Still bonnet.

February 8th, 2018

This one bit (well four bits) is taking ages! But there is  alot of making in it I guess. Especially when you’re not 100% sure of what you’re doing. This was done over 3 or 4 nights.

I first marked out the top for the fingers that wrap around the brass hinge pin. I referred to my drawing and checked everything many times to make sure I got it right. Would be annoying to mess up the panels now!

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It gets a bit tricky at the ends as you need to finish the hinge in from the end of the panel because the edge needs to be clear where it touches the rubber on the body and radiator surround. I carefully marked the bits to be removed. I then cut out all the fingers using my hand nibbler. I found this caused way less distortion than if I used snips. It took about 800 nibbles to do them all. I then cleaned things up with a file.

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That all took a night. The next night (day actually, it was a public holiday) I cut out some flat sheet for the bottom panels and then marked each so top and bottom were matched. I then used each top to mark the fingers on the bottom one. Theoretically if I did everything perfectly you could interchange the bits but that’s never going to happen with something handmade like this. Well, certainly not me on my first go.

Tonight I came home and put the bottom halves to one side and did the folding on the top. I want to do the top first so I can work out exactly where the flange on the bottom one needs to go. I want the gap to be as small as possible I think.

I don’t have a folder so I had to do the next bit by hand. I just used steel flat bar and clamps on a flat piece of chipboard.

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I am not sure what the proper order for doing these folds is. But this is how I did it. First I bet the 180 degree fold. First bringing the edge up 90 degrees then hammering it right over. The intermediate stage looks all wobbly but as long as there is a nice break on the fold it hammers down fine. I found after hammering it one panel had a slight curve to it so I put it through the English wheel and that smoothed and flattened it out nicely. The part where the pin goes has to be straight of course.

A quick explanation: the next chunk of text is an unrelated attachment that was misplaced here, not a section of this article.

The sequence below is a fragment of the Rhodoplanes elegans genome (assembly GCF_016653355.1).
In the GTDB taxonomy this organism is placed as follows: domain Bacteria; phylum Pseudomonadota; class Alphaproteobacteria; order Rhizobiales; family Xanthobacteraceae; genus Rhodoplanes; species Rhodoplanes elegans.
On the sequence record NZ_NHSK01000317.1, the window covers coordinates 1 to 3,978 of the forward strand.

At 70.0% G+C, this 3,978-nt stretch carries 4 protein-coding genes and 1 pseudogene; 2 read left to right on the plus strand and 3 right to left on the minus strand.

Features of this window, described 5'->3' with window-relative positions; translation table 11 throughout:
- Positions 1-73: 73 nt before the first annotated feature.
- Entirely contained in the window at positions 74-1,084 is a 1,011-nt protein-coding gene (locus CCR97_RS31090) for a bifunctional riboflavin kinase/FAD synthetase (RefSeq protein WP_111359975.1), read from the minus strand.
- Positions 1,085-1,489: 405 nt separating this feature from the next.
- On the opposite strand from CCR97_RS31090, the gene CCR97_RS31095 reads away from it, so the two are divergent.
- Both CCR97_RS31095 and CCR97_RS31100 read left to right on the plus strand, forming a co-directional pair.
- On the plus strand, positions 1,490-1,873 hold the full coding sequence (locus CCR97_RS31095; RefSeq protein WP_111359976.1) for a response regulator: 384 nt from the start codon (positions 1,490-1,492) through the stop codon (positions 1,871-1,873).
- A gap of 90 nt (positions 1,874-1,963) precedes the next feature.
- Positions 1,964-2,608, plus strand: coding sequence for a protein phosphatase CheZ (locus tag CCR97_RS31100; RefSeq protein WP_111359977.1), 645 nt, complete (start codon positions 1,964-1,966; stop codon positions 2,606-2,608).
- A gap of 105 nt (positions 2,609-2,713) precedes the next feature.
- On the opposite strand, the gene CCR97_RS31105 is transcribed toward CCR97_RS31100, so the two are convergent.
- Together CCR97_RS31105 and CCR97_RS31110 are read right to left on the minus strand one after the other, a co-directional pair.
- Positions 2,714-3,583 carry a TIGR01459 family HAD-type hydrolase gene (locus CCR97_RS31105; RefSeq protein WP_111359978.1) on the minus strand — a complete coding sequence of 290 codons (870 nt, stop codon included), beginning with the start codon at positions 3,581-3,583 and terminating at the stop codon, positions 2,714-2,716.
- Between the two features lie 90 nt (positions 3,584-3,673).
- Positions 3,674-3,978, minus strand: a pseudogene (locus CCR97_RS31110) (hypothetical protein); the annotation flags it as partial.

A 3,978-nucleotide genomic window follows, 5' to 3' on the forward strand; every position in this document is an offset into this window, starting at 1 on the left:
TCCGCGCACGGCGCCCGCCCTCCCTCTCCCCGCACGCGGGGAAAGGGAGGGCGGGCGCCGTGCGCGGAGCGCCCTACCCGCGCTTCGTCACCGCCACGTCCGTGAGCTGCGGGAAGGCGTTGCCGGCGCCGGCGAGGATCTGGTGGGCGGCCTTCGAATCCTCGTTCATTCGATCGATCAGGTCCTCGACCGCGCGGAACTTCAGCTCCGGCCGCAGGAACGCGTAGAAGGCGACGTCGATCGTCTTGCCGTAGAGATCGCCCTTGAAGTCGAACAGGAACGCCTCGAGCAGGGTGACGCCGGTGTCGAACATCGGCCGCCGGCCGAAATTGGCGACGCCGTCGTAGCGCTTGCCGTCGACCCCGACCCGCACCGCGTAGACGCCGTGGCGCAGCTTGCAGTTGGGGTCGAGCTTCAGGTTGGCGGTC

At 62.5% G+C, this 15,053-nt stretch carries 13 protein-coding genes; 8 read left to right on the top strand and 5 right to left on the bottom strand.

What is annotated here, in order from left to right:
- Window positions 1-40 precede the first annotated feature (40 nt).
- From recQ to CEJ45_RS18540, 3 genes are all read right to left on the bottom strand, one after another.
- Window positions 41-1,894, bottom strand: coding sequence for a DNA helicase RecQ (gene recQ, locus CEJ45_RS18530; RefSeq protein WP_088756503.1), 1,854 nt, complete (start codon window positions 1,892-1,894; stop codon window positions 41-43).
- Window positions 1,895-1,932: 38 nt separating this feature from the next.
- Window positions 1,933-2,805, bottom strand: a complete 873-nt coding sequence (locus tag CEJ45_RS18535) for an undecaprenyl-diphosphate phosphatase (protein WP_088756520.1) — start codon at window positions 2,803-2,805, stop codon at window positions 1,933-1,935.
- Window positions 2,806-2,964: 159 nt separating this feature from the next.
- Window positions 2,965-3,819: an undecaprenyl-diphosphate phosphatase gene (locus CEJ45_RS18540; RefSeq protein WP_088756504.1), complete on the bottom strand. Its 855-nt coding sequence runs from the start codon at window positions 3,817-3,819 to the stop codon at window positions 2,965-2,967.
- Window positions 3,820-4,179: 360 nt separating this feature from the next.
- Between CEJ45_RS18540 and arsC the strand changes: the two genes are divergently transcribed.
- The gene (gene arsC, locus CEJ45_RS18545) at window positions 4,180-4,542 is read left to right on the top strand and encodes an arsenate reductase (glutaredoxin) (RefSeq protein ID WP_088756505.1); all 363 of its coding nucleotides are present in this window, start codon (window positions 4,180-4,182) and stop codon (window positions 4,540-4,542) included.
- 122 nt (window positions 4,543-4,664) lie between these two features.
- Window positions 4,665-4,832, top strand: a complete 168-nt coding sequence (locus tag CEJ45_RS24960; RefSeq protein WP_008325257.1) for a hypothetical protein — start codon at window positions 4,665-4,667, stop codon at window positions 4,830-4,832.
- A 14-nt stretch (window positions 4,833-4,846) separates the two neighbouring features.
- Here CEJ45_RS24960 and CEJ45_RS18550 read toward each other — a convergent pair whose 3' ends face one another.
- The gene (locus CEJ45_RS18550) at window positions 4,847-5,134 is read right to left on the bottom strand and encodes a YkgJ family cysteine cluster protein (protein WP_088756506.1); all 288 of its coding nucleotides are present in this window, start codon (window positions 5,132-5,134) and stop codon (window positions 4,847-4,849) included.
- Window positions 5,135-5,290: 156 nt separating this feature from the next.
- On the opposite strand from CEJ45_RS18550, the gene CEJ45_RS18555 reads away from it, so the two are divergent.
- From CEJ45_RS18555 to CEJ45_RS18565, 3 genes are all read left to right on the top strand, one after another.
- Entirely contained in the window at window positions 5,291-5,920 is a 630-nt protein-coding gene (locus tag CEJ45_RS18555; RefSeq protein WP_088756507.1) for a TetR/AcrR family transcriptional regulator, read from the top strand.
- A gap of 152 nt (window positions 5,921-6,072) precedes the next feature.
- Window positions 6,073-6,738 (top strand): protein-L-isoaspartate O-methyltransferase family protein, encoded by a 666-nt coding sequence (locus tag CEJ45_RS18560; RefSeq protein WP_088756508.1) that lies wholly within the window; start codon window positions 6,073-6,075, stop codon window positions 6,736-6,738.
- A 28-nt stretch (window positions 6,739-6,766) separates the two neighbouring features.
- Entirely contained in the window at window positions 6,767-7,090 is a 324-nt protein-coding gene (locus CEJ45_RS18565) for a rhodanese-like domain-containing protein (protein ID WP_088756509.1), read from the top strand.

I then bend up the fingers that get hammered around the pin. I used some flat bar that I have ground a curve onto one edge. The fingers were bent around that so that the bottom corner is round around the pin.

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I found using my flat welding pliers made it easy to pull the fingers up and around. That worked very well.

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I did this to both top panels and then did a test fit on the car. I knew the panels would distort a little having the edges folded but they did so in a good way. Having that edge nice and straight pulled the panels in nicely. One had a slight hollow in the top but I was able to take that out on the wheel. The doubled over edge is nice and strong so the panel doesn’t distort as much when wheeled now. One thing I forgot is I need to trim the folded over part on the edge. I think the edge needs to be only a single layer thick where it touches the rubber so it sits nicely flat on the rubber. I can cut and file that away if needed.

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The panels fit the car very well now. A little more tweaking might be needed once I do the bottom parts of course. But they are going to be held on with straps so that’ll pull it all down tight.

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Those probably aren’t the straps I will use, they just give an idea.

Next is doing the bottom halves. The tricky bit on them is they need a joggle so the top panel and the bottom are flush with each other. Again without a folder that is tricky to do neatly. But I think I can use the bead roller and it’s flanging dies. Normally when you roll a bead into a panel it will distort it since you are stretching one side of the metal sheet more than the other. If you have a wheel you can pre stretch the bit you’re going to put the bead into and that minimises the effect. I did some tests though and found the flanging dies didn’t seem to make the panel curve. Maybe since it’s putting a bend into the panel, not a stretch. So I will probably use that. Then it’s just another 800 nibbles to make the fingers.

It always amuses me how dirty you get playing with what looks like clean aluminium sheet.

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I’ve also ordered the edging rubber from David at A7 Components in the UK  as well as new clutch toggle pins so I can get that finished then send it all off for balancing then I can finally build the engine.

The other thing I want to do it clean up the radiator. I know it doesn’t leak so that’s good. The top tank is a bit dinged. I am thinking I might be able to pull some of that out somehow. If I can get something behind the dent I can tap it out from inside. Or I can just drill small holes maybe, poke in a bend wire to pull out the dinged bits then solder up the holes.

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